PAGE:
10. Earnings (Loss) Per Share
Basic earnings (loss) per share is computed by dividing net income (loss) attributable to BRP Group by the weighted-average number of shares of Class A common stock outstanding during the period. Diluted earnings (loss) per share is computed giving effect to all potentially dilutive shares of common stock.
15


During the periods presented, potentially dilutive securities include unvested restricted stock awards and shares of Class B common stock, which can be exchanged (together with a corresponding number of LLC Units) for shares of Class A common stock on a one-for-one basis. The following potentially dilutive securities were excluded from the Company's diluted weighted-average number of shares outstanding calculation for the periods presented as their inclusion would have been anti-dilutive.
For the Three Months
 Ended March 31,
20232022
Unvested restricted shares of Class A common stock3,265,880  
Shares of Class B common stock53,670,277 56,268,051 
The shares of Class B common stock do not share in the earnings or losses attributable to BRP Group, and therefore, are not participating securities. Accordingly, a separate presentation of basic and diluted earnings per share of Class B common stock under the two-class method has not been included.
The following is a calculation of the basic and diluted weighted-average number of shares of Class A common stock outstanding and basic and diluted earnings (loss) per share for the three months ended March 31, 2023 and 2022:
For the Three Months
 Ended March 31,
(in thousands, except per share data)20232022
Basic earnings (loss) per share:
Net income (loss) attributable to BRP Group$(14,132)$22,869 
Shares used for basic earnings (loss) per share:
Weighted-average shares of Class A common stock outstanding - basic58,71255,720
Basic earnings (loss) per share$(0.24)$0.41 
Diluted earnings (loss) per share:
Net income (loss) attributable to BRP Group$(14,132)$22,869 
Shares used for diluted earnings (loss) per share:
Weighted-average shares of Class A common stock outstanding58,712 55,720 
Dilutive effect of unvested restricted shares of Class A common stock  2,996 
Weighted-average shares of Class A common stock outstanding - diluted58,712 58,716 
Diluted earnings (loss) per share$(0.24)$0.39 
11. Fair Value Measurements
ASC Topic 820, Fair Value Measurement (“Topic 820”) established a framework for measuring fair value. That framework provides a fair value hierarchy that prioritizes the inputs to valuation techniques used to measure fair value. The hierarchy gives the highest priority to unadjusted quoted prices in active markets for identical assets or liabilities (Level 1 measurement) and the lowest priority to unobservable inputs (Level 3 measurement). The three levels of the fair value hierarchy under Topic 820 are described below:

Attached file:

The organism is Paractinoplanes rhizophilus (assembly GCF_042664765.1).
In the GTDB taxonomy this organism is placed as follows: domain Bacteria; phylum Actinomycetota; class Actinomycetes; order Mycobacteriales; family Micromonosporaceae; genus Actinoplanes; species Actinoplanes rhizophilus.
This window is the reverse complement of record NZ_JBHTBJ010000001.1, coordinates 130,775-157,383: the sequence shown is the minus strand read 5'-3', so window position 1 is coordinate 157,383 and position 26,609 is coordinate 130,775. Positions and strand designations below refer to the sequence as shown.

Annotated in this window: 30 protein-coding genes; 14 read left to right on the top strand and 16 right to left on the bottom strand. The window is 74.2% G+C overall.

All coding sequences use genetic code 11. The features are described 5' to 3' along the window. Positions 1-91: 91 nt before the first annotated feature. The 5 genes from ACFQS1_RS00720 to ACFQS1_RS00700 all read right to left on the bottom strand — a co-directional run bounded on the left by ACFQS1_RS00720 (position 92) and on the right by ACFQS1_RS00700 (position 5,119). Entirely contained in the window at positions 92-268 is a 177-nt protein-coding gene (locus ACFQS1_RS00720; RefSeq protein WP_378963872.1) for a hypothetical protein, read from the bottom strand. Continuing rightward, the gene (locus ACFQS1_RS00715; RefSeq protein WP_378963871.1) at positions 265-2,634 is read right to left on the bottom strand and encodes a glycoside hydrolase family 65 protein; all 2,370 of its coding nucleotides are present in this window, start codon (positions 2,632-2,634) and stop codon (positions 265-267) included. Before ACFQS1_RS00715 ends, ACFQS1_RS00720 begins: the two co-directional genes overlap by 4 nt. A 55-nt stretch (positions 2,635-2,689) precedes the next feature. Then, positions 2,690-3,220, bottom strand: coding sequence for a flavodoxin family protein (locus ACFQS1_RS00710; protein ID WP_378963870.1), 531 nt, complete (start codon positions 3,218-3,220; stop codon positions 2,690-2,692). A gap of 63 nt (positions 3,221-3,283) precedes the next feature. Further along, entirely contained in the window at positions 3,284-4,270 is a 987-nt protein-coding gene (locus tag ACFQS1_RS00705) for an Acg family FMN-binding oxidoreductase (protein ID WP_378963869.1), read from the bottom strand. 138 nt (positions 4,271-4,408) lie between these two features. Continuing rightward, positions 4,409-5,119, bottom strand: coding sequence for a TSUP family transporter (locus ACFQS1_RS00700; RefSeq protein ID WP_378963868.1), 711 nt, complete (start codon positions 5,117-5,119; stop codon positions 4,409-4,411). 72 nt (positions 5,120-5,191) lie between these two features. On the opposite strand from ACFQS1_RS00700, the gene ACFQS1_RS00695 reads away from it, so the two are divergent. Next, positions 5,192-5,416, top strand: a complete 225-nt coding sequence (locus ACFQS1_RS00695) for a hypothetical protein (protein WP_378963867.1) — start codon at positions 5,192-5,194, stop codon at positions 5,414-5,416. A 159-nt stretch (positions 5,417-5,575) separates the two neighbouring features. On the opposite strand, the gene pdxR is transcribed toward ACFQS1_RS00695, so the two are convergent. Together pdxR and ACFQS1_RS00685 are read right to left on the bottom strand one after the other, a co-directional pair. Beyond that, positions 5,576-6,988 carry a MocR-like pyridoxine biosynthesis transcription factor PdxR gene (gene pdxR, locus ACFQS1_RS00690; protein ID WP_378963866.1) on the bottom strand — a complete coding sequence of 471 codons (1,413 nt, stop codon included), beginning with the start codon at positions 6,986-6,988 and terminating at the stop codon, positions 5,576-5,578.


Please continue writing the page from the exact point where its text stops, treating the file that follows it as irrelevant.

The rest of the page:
Level 1:    Inputs to the valuation methodology are unadjusted quoted prices for identical assets or liabilities in active markets that the Company has the ability to access.
Level 2:    Inputs to the valuation methodology are quoted market prices for similar instruments in active markets, quoted prices for identical or similar instruments in markets that are not active, and model-based valuation techniques for which all significant assumptions are observable in the market.
Level 3:    Inputs to the valuation methodology are unobservable and significant to the fair value measurement.
The fair value measurement level for assets and liabilities within the fair value hierarchy is based on the lowest level of any input that is significant to the fair value measurement. Valuation techniques used need to maximize the use of observable inputs and minimize the use of unobservable inputs.
16


Assets and Liabilities Measured at Fair Value on a Recurring Basis
The following table summarizes the Company’s assets and liabilities measured at fair value on a recurring basis within each level of the fair value hierarchy:
(in thousands)March 31, 2023December 31, 2022
Level 2
Interest rate caps$11,468 $15,150 
Level 2 Assets$11,468 $15,150 
Level 3
Contingent earnout liabilities$286,157 $266,936 
Level 3 Liabilities$286,157 $266,936 
The fair value of interest rate caps was $11.5 million at March 31, 2023. The fair value of interest rate caps is determined using the market standard methodology of discounting the future expected cash receipts that would occur if variable interest rates rise above the strike rate of the caps. The variable interest rates used in the calculation of projected receipts on the cap are based on an expectation of future interest rates derived from observable market interest rate curves and volatilities.